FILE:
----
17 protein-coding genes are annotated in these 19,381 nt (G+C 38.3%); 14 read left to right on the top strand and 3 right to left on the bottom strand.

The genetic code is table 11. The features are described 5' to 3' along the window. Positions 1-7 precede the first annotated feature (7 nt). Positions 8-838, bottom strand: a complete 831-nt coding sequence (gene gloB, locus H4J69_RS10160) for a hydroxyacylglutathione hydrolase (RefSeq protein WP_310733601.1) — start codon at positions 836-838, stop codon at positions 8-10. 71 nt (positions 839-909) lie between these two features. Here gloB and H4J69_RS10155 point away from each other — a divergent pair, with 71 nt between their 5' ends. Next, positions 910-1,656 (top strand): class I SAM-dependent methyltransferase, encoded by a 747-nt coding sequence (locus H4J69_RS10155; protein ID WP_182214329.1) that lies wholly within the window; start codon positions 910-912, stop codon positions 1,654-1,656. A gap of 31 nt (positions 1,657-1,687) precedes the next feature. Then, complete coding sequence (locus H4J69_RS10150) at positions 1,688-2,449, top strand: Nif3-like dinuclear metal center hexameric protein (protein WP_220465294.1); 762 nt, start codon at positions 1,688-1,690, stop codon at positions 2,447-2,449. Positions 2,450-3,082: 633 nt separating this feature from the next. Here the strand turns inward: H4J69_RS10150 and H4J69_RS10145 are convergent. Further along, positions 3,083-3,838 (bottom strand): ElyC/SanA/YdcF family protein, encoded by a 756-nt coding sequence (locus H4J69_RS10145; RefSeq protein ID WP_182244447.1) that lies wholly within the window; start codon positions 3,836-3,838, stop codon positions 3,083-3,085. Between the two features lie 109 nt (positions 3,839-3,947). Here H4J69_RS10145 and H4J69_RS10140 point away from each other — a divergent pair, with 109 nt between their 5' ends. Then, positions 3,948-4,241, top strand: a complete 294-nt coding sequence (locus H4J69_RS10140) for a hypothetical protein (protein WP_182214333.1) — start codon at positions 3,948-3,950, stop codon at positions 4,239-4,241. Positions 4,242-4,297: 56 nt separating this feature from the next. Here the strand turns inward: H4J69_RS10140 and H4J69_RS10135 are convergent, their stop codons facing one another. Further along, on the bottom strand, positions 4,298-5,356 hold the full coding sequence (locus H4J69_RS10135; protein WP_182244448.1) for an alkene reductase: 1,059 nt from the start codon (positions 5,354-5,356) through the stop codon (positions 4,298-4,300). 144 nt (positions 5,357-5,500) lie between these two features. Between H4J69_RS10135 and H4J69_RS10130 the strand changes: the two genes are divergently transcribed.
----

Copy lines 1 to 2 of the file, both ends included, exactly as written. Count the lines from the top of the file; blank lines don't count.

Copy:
17 protein-coding genes are annotated in these 19,381 nt (G+C 38.3%); 14 read left to right on the top strand and 3 right to left on the bottom strand.

The genetic code is table 11. The features are described 5' to 3' along the window. Positions 1-7 precede the first annotated feature (7 nt). Positions 8-838, bottom strand: a complete 831-nt coding sequence (gene gloB, locus H4J69_RS10160) for a hydroxyacylglutathione hydrolase (RefSeq protein WP_310733601.1) — start codon at positions 836-838, stop codon at positions 8-10. 71 nt (positions 839-909) lie between these two features. Here gloB and H4J69_RS10155 point away from each other — a divergent pair, with 71 nt between their 5' ends. Next, positions 910-1,656 (top strand): class I SAM-dependent methyltransferase, encoded by a 747-nt coding sequence (locus H4J69_RS10155; protein ID WP_182214329.1) that lies wholly within the window; start codon positions 910-912, stop codon positions 1,654-1,656. A gap of 31 nt (positions 1,657-1,687) precedes the next feature. Then, complete coding sequence (locus H4J69_RS10150) at positions 1,688-2,449, top strand: Nif3-like dinuclear metal center hexameric protein (protein WP_220465294.1); 762 nt, start codon at positions 1,688-1,690, stop codon at positions 2,447-2,449. Positions 2,450-3,082: 633 nt separating this feature from the next. Here the strand turns inward: H4J69_RS10150 and H4J69_RS10145 are convergent. Further along, positions 3,083-3,838 (bottom strand): ElyC/SanA/YdcF family protein, encoded by a 756-nt coding sequence (locus H4J69_RS10145; RefSeq protein ID WP_182244447.1) that lies wholly within the window; start codon positions 3,836-3,838, stop codon positions 3,083-3,085. Between the two features lie 109 nt (positions 3,839-3,947). Here H4J69_RS10145 and H4J69_RS10140 point away from each other — a divergent pair, with 109 nt between their 5' ends. Then, positions 3,948-4,241, top strand: a complete 294-nt coding sequence (locus H4J69_RS10140) for a hypothetical protein (protein WP_182214333.1) — start codon at positions 3,948-3,950, stop codon at positions 4,239-4,241. Positions 4,242-4,297: 56 nt separating this feature from the next. Here the strand turns inward: H4J69_RS10140 and H4J69_RS10135 are convergent, their stop codons facing one another. Further along, on the bottom strand, positions 4,298-5,356 hold the full coding sequence (locus H4J69_RS10135; protein WP_182244448.1) for an alkene reductase: 1,059 nt from the start codon (positions 5,354-5,356) through the stop codon (positions 4,298-4,300). 144 nt (positions 5,357-5,500) lie between these two features. Between H4J69_RS10135 and H4J69_RS10130 the strand changes: the two genes are divergently transcribed.